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Empowering Women in Medicine

What's Wrong with this Picture?

On the surface, women appear to be making rapid gains as physicians. Today, they are entering medical school in greater numbers than ever before. In 1930, women comprised only 4.4% of all medical students. In 1989-90, that number was over 36%.

Scratch below the surface, though, and a bleaker picture emerges: Students are the only level at which women are making gains. At every other level of medical power and authority, women are not present in large numbers and are not making the same gains.

For women of color, discrimination is even worse. Even the medical school increases are mostly white women. Women of color, who were 3.8% of all first-year medical students in 1980, were only 5.2% of all first-year medical students ten years later.

Medical School Faculty: No Parity for Women

Looking at faculty, one finds that in 1990 only 20.7% of all medical school professors were women. This represents only a 7% increase from 1967. At this rate, women will not reach parity on medical school faculties until the year 2077. What's more, this 20.7% is predominantly white women, as only 4.7% of all medical school faculty members are women of color.

When looking at rank, one finds that women are clustered primarily in the lower faculty ranks. Eighty-nine percent of all white women and 93.5% of all women of color faculty are below the rank of professor, compared to only 69% of white men and 78.3% of men of color.

When women enter the field of medicine to teach, they are promoted much more slowly than their male colleagues. On average, men are promoted twice as fast as women to the rank of assistant or associate professor. Thus, even though women are entering the academic pipeline, they are being blocked from moving up the ranks.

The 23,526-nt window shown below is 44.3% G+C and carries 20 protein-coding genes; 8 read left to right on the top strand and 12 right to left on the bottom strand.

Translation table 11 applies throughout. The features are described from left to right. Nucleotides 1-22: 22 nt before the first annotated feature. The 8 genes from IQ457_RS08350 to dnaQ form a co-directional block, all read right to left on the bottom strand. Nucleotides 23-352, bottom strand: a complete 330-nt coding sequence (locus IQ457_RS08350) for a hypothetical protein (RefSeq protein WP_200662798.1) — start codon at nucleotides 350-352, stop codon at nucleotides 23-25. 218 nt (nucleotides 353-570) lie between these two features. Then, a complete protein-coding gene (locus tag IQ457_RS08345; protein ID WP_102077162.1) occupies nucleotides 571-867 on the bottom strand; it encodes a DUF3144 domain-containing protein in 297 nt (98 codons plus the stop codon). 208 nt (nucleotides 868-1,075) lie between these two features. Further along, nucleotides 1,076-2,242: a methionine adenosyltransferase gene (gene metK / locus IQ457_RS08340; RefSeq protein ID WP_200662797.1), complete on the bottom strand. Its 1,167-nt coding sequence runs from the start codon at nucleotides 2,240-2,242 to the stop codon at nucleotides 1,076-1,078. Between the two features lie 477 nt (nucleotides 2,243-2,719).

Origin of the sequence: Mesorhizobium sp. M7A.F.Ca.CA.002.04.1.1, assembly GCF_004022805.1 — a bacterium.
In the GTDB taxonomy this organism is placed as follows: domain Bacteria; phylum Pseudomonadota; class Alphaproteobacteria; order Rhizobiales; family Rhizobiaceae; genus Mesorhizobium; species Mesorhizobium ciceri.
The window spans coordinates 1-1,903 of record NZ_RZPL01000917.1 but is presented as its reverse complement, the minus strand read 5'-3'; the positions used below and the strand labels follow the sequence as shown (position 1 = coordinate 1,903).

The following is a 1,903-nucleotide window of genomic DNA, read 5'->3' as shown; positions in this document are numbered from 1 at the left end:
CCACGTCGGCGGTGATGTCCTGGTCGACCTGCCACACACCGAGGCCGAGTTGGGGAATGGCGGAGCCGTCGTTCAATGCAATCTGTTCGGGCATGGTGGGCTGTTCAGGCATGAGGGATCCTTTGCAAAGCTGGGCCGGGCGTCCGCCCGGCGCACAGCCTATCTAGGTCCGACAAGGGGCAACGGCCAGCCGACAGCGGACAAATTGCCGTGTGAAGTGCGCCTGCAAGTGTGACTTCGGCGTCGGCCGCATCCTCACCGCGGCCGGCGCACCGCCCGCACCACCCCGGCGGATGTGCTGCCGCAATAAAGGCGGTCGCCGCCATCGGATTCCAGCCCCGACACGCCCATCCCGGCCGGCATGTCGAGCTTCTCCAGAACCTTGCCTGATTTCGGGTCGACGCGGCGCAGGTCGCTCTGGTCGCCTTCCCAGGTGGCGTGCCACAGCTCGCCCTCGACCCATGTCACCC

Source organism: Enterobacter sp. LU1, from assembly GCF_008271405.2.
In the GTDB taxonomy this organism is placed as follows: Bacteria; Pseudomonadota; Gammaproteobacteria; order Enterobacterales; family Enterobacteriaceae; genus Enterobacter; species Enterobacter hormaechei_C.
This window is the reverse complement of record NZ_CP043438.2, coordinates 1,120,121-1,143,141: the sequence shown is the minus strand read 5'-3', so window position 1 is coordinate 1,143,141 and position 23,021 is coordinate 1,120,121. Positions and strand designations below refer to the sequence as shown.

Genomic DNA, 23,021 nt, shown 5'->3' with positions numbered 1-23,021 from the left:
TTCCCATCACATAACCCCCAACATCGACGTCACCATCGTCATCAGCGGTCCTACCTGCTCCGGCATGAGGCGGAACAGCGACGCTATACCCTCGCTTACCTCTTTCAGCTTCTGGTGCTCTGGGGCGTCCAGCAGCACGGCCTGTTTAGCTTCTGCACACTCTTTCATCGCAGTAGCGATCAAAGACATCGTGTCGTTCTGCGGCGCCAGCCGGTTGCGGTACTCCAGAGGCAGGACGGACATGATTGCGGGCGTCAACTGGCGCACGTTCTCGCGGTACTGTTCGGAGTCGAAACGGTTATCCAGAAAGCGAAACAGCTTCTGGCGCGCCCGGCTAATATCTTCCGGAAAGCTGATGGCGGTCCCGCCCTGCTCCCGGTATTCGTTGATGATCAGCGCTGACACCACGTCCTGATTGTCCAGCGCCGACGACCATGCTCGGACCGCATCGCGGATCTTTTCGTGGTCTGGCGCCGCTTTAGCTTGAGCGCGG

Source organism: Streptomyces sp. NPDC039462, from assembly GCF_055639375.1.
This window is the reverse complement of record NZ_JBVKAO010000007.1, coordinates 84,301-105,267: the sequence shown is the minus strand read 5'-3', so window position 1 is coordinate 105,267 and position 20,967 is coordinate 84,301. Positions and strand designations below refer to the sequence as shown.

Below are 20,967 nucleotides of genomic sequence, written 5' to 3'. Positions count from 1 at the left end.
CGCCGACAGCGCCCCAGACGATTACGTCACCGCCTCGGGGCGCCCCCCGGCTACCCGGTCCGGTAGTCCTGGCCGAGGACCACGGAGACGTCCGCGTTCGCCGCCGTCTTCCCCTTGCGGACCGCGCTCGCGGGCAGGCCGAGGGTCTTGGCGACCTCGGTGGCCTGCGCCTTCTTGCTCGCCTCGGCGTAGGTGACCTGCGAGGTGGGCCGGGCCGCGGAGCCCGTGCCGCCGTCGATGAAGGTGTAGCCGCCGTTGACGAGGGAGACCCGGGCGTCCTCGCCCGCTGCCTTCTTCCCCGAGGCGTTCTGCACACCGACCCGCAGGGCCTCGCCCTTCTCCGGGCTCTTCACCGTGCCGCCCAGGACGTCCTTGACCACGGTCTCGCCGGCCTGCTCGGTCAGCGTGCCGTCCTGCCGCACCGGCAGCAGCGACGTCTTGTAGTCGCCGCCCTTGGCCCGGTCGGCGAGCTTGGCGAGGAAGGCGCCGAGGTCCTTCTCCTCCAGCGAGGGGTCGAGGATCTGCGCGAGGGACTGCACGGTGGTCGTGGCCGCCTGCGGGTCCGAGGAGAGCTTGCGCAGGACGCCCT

At the highest levels of medical academia, women are even more rare. Only 2% of all department chairs are women. In 1990 only 2 of the 127 medical schools in the United States were headed by women deans. Today, one year later, not a single medical school in the country is headed by a woman dean.

Sex Segregation: The Rule in Health Care

The health care profession, to this date, is essentially sex-segregated, as 84% of physicians are male and 97% of nurses are female.

Among practicing physicians, women are clustered in the four lowest-paid specialties: general family practice, pediatrics, psychiatry, and internal medicine. Together, these specialties account for 70% of all women physicians. In addition, a 1986 study showed that while women are more likely to go into these specialties, women of color are even more so. Surgery and its various specialties, which not only command the highest incomes but also the highest public confidence, are comprised of only 8% women.

The nursing profession, still essentially a female domain, has historically been undervalued, underpaid, and denied power within the medical hierarchy. This is despite the fact that nurses represent the largest group of health care professionals. While this report focuses on women physicians, we recognize that the problems of sex segregation, wage discrimination, and male domination of the health care industry also adversely affect women in the field of nursing.

Medical Women Face Wage Gap

Even within medical specialties, women physicians are not treated equally. A huge income gap between men and women exists. In 1985, the median income of women surgeons was 61% of male surgeons. By 1988, female doctors earned 62.8 cents for every dollar their male counterparts earned. What's worse, this figure is down from the 1982 figure of 63.2 cents for every dollar.

Medical Organizations Are Imbalanced

Women in national organizations fare no better. The American College of Obstetricians and Gynecologists (ACOG), whose sole mission is to provide health care to women, has never had more than two women in its top 17 offices at any one time in its 41-year history

And the biggest medical bastion of them all, the American Medical Association (AMA), which claims to speak for all doctors, has never had a woman executive officer in its 144-year history. In fact, the AMA never even had a woman on its board until 1989.

When women's lives hang in the very balance, we can't stand by and wait as women are relegated to the bottom ranks of medicine. Time alone does not achieve equality. Women, especially women in medicine, must act now if we are to safeguard the health of generations to come.